[...]
    Yeah, don't get me wrong, not trying to diminish your point, but I don't see that the braking is that far off from RL tbh. After all, we have absolutely no data about what is actually realistic in these conditions, like you say is necessary. What we really need is a set of real data that supports this. The videos posted with telemetry are fine, nothing wrong about them, but the issue is, that those drivers never brake at full capacity or to a full stop, because you don't do it when you're racing. Also, they're driving very smoothly to be fast and therefore the g-forces shown in the telemetry might not be the maximum ones that can occur.
    The best data we have so far, derives from the videos I posted a while ago, where I calculated a maximum deceleration of 1g from. And keep in mind that these were bakkies with ABS and a modified Iveco truck, which is still far off from the capabilities of a lightweight rally car.

    Here is a video from the Team O'Neil rally school about braking, that describes many things to keep in mind about different braking techniques in general and on loose surfaces (It's quite long though, but the important part about gravel comes straight ahead at 5:00 to at least 11:00):

    https://www.youtube.com/watch?v=V49TxR4-K90
     
    At 10:20 he makes a guess about braking distances on gravel. Granted, this again is not the data we are looking for, because he himself says that this isn't necessarily correct, but the funny thing is, that 80mph to 0mph in 100m would lead to a deceleration of around 1.32g. I think the median g-forces in Dirt 4 under braking on gravel are about 1.4+ g atm like the telemetry shows? Not a huge difference imo, even considering that I'm not quite sure if he means road cars in general or actually high performing rally vehicles in the video.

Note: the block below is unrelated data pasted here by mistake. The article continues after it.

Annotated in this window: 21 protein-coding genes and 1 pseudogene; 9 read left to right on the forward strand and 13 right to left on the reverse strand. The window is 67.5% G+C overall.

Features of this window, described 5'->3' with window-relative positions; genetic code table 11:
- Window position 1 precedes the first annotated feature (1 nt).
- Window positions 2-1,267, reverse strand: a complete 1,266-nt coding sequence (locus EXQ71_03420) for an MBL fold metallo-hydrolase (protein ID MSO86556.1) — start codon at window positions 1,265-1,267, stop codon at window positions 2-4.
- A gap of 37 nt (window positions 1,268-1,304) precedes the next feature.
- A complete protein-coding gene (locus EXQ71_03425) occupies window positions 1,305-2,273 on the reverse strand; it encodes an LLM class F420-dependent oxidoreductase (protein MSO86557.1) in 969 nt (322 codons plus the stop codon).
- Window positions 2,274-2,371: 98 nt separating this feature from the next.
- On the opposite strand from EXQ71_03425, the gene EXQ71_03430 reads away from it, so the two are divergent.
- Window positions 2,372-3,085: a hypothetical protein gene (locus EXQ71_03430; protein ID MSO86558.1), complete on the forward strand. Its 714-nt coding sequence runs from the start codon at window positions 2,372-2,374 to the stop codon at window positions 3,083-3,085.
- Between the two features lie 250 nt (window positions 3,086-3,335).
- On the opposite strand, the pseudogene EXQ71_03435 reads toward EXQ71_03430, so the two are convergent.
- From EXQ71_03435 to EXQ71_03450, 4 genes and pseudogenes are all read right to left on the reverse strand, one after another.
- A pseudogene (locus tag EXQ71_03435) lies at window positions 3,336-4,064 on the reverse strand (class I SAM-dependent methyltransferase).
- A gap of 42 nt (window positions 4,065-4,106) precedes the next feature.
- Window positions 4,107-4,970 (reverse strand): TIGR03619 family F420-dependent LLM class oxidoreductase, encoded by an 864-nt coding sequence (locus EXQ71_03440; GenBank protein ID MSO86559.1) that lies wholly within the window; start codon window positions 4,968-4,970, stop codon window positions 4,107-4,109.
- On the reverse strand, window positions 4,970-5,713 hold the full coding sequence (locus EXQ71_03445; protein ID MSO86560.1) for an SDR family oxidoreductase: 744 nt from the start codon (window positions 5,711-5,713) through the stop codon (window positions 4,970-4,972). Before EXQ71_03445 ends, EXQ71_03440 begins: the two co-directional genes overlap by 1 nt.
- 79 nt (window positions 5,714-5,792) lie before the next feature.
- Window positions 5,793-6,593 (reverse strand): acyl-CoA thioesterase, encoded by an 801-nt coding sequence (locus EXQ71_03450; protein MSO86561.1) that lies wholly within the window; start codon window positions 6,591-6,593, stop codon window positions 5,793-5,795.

I don't know how you calculated the 1.32 g's, but the more correct number would be around 0.65 g's, if the stopping distance from 80 mph to 0 is 100 meters and the deacceleration is constant.
    Stopping distance from 60 mph to 0 is between 20 and 25 meters in Dirt 4.

    If anybody still thinks that cars should stop faster on gravel than on asphalt, then you should read this:
    https://www.nhtsa.gov/DOT/NHTSA/NRD/Multimedia/PDFs/VRTC/ca/capubs/NHTSAabsT4FinalRpt.pdf
    Of course the cars on that test aren't rally cars, but difference of grip still shouldn't be reversed.
  • Madhun1967Madhun1967 Member Wheel Nut
    LMAO thats a good one . I hope its either 1 or 2! 
  • FjacobsenFjacobsen Member New Car Smell
    I´m not sure, but the RWD Opel Manta and Kadett feels more tail happy after the 1.05 Patch, not like in DR, but thats also known to be a tad too tail happy.
    I also noticed that the onscreen stage notes now included a grey box with distances, which I have not noticed before.

    So maybe this patch included more than just support for higher no. of CPU cores.

    But maybe it´s just placebo...
  • fab1701fab1701 Member Wheel Nut
    edited July 17
    hawku0 said:
    fab1701 said:
    hawku0 said:
    [...]